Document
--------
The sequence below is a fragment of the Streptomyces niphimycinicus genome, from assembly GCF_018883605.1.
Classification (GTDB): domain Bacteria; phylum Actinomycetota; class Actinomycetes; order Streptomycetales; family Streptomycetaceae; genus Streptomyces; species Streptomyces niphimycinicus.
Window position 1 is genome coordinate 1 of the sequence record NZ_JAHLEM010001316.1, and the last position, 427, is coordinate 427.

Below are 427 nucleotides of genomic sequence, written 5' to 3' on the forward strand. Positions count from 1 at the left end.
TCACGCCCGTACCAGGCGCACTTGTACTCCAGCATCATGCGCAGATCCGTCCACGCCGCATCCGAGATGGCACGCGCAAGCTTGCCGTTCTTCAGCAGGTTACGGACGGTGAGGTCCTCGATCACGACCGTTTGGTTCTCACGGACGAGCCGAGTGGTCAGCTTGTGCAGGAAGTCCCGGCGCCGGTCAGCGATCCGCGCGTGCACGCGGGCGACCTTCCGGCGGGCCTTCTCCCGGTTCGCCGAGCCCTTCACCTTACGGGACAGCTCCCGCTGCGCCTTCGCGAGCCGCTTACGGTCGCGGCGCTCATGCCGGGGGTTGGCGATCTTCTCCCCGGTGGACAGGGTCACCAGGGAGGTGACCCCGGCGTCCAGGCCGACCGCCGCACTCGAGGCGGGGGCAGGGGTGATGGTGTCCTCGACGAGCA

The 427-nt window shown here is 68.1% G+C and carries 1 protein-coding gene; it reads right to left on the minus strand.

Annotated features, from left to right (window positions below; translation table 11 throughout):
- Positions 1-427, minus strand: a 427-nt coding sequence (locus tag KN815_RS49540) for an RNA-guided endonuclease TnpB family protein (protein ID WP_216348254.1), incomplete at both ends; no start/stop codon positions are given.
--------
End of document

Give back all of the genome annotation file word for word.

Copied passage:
The sequence below is a fragment of the Streptomyces niphimycinicus genome, from assembly GCF_018883605.1.
Classification (GTDB): domain Bacteria; phylum Actinomycetota; class Actinomycetes; order Streptomycetales; family Streptomycetaceae; genus Streptomyces; species Streptomyces niphimycinicus.
Window position 1 is genome coordinate 1 of the sequence record NZ_JAHLEM010001316.1, and the last position, 427, is coordinate 427.

Below are 427 nucleotides of genomic sequence, written 5' to 3' on the forward strand. Positions count from 1 at the left end.
TCACGCCCGTACCAGGCGCACTTGTACTCCAGCATCATGCGCAGATCCGTCCACGCCGCATCCGAGATGGCACGCGCAAGCTTGCCGTTCTTCAGCAGGTTACGGACGGTGAGGTCCTCGATCACGACCGTTTGGTTCTCACGGACGAGCCGAGTGGTCAGCTTGTGCAGGAAGTCCCGGCGCCGGTCAGCGATCCGCGCGTGCACGCGGGCGACCTTCCGGCGGGCCTTCTCCCGGTTCGCCGAGCCCTTCACCTTACGGGACAGCTCCCGCTGCGCCTTCGCGAGCCGCTTACGGTCGCGGCGCTCATGCCGGGGGTTGGCGATCTTCTCCCCGGTGGACAGGGTCACCAGGGAGGTGACCCCGGCGTCCAGGCCGACCGCCGCACTCGAGGCGGGGGCAGGGGTGATGGTGTCCTCGACGAGCA

The 427-nt window shown here is 68.1% G+C and carries 1 protein-coding gene; it reads right to left on the minus strand.

Annotated features, from left to right (window positions below; translation table 11 throughout):
- Positions 1-427, minus strand: a 427-nt coding sequence (locus tag KN815_RS49540) for an RNA-guided endonuclease TnpB family protein (protein ID WP_216348254.1), incomplete at both ends; no start/stop codon positions are given.